The old Mobile Technology Discussions sub-forum will remain live for the time being, while the Forum Council decides how the needs of the forum membership is best met in the chat areas of the forum.

    20 April, 2015 09:07AM

    Stephen Michael Kellat: Beyond The Tracks

    As strange as it feels to wind up really writing this: Yes, I still exist.

    Circumstances are not playing in my favor right now. Work is still a not very happy place. My involvement in Xubuntu had to be curtailed to mostly ISO testing on live hardware as that was what I could spend off-duty hours on. My involvement in Ubuntu Ohio has been set back quite a bit as I have been in a very difficult work environment with some new anomalous happenings as of late to still rectify. Losing my home this month, though, resulted in my having to make some changes.

    If anybody watches my wiki.ubuntu.com page they might notice it occasionally gets updated. The wiki even allows you to subscribe to pages to watch for updates, too. The absence of any reference to ARM boards like the now-ancient BeagleBoard-xM and the venerable Raspberry Pi Model B simply means that they're in cold storage. I needed firm, reliable software so my laptop was downgraded from testing Vivid Vervet back to 14.04 to have a stable base to work from.

    I'm in a temporary yet undisclosed location as I look to secure a new home. For now things are secure. I still go to my day job even. Things are just greatly in flux right now.

    Now, if I could just get back to LoCo Council affairs properly...

    20 April, 2015 12:00AM

    April 19, 2015

    hackergotchi for HandyLinux


    HandyLinux, les tutoriels vidéos : Thunar


    aujourd'hui, un coup d'œil sur Thunar, votre gestionnaire de fichiers.

    le tutoriel vidéo :

    le tutoriel PDF associé : handylinux-tuto-thunar.pdf

    le détail :

    Thunar : votre gestionnaire de fichiers

    Thunar est votre application principale pour naviguer dans vos données personnelles. Il vous offre une interface entièrement modulable qui s'adaptera à votre façon de travailler.

    Parcourir vos données

    HandyLinux est configuré en mode « simple-clic », ce qui veut dire qu'une simple pression sur un clic-gauche ouvre directement le dossier pointé dans la fenêtre active.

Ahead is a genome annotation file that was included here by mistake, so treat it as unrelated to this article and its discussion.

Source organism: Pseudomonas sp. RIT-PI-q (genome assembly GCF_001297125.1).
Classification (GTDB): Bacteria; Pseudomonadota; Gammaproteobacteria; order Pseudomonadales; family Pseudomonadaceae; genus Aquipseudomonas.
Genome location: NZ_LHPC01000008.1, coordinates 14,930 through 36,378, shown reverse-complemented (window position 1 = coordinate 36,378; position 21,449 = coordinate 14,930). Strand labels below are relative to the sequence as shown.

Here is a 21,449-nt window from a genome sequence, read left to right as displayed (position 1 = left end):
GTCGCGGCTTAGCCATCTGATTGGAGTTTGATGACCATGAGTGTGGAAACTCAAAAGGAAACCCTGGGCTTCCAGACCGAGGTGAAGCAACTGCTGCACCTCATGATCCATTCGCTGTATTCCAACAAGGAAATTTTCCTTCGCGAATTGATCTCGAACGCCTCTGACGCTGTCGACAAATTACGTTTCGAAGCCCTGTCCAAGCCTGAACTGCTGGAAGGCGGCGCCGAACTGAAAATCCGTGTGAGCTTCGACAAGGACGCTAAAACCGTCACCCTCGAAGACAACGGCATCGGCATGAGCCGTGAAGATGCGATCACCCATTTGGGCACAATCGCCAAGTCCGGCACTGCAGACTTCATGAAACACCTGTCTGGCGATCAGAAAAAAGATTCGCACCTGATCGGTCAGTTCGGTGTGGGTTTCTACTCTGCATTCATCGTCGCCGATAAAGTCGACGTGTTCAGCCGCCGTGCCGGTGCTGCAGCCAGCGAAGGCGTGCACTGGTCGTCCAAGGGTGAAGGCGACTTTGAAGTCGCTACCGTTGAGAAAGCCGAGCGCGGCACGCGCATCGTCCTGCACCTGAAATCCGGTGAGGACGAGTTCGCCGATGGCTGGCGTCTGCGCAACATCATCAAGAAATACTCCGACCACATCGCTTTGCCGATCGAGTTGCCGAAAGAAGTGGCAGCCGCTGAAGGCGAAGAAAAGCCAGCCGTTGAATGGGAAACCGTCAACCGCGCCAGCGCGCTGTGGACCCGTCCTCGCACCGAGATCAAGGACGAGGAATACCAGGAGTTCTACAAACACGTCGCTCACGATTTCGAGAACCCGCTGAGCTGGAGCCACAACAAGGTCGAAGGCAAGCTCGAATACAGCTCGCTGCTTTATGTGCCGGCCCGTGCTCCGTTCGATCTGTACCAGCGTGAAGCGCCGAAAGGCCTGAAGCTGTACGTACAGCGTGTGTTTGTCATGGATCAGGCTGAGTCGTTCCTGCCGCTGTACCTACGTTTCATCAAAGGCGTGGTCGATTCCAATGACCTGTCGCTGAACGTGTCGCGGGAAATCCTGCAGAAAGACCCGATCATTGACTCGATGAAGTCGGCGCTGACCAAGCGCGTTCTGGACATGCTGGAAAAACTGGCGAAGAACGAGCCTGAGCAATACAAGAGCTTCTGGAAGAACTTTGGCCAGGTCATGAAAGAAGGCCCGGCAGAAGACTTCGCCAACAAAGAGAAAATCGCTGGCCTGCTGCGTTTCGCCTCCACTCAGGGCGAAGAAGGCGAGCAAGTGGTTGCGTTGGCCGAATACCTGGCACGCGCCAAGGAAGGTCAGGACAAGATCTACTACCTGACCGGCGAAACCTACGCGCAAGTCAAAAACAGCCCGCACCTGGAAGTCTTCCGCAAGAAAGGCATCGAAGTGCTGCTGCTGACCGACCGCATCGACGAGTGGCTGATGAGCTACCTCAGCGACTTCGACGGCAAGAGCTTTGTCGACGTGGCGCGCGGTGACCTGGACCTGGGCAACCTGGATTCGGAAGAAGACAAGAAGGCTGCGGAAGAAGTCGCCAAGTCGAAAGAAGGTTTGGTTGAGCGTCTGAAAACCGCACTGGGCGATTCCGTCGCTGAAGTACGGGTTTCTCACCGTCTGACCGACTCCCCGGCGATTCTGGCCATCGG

Pour ouvrir le dossier pointé dans un onglet de la fenêtre active, c'est avec le clic-central qu'il faut cliquer.

    Fonctions principales

    Thunar propose différentes vues et fonctions accessibles directement depuis la barre de menu supérieure ou depuis un clic-droit dans le fenêtre ( ouvre le « menu contextuel » ).

    Les entrées sont explicites et la navigation intuitive.


    Afin de définir les actions et l'apparence par défaut de votre gestionnaire de fichiers, direction la barre de menu > « Éditer » > « Préférences ».

    Laissez-vous guider parmi les onglets, les entrées sont explicites.

    Fonctions avancées

    Pour une description plus détaillée, rendez-vous sur la page dédiée de notre documentation.

    HandyLinux - la distribution Debian sans se prendre la tête...

    19 April, 2015 10:52PM by arpinux

    hackergotchi for Ubuntu developers

    Ubuntu developers

    Aurélien Gâteau: Extensive Source Comments or Extensive Commit Messages?

    If you consider yourself as a serious developer, you know writing good commit messages is important. You don't want to be that guy:

    XKCD #1296: Git Commit

    XKCD #1296

    This applies to source comments as well: good comments save time, bad comments can be worse than no comments.

    For a long time, I usually favored source comments over commit messages: whenever I was about to commit a change which needed some explanations, I would often start to write a long commit message, then pause, go back to the code, write my long explanation as a comment and then commit the changes with a short message. After all, we are told we should not repeat ourselves.

    Recently I was listening to Thom Parkin talking about rebasing on Git Minutes #33 (Git Minutes is a great podcast BTW, highly recommended) and he said this: "Commits tell a story". That made me realize one thing: we developers read code a lot, but we also read a lot of commit histories, either when tracking a bug or when reviewing a patchset. Reading code and reading history can be perceived as two different views of a project, and we should strive to make sure both views are readable. Our readers (which often are our future selves...) will thank us. It may require duplicating information from time to time, but that is a reasonable trade-off in my opinion.

    So, "Write extensive source comments or extensive commit messages?" I'd say: "Do both".

    Flattr this

    19 April, 2015 09:29PM

    hackergotchi for SparkyLinux


    SparkyLinux 4.0 RC KDE


    We have a new Sparky spin with KDE desktop.

    SparkyLinux 4.0 RC KDE is based on Debian “testing” and features a graphics environment based on Qt stack and set of applications for every purpose, such as:
    – Internet: Iceweasel, KMail, Kopete, Konversation, Akregator, Korganizer, Kget, Ktorrent, Gufw, Choqok, Kdeconnect
    – Multimedia: SMPlayer2, VLC, Amarok, k3B, KMix, Smtube
    – Graphics: Gwenview, Gimp, Skanlite, Print-manager
    – Office: LibreOffice, Okular, Kate
    – Others: Kcalc, Knotes, Kscreensaver, Ksnapshot, Klipper

    Sparky KDE spin is shipped with a set of multimedia codecs and plugins as well.

    The Qtcurve theme and ultra flat icon set called Ultra-Flat-Icons are responsible of the desktop look.
    There is available an additional theme Dream2Unlimited for Qtcurve and a set of 16 flat window’s themes (in our repositories).

    Sparky APTus has gotten additional, small functions: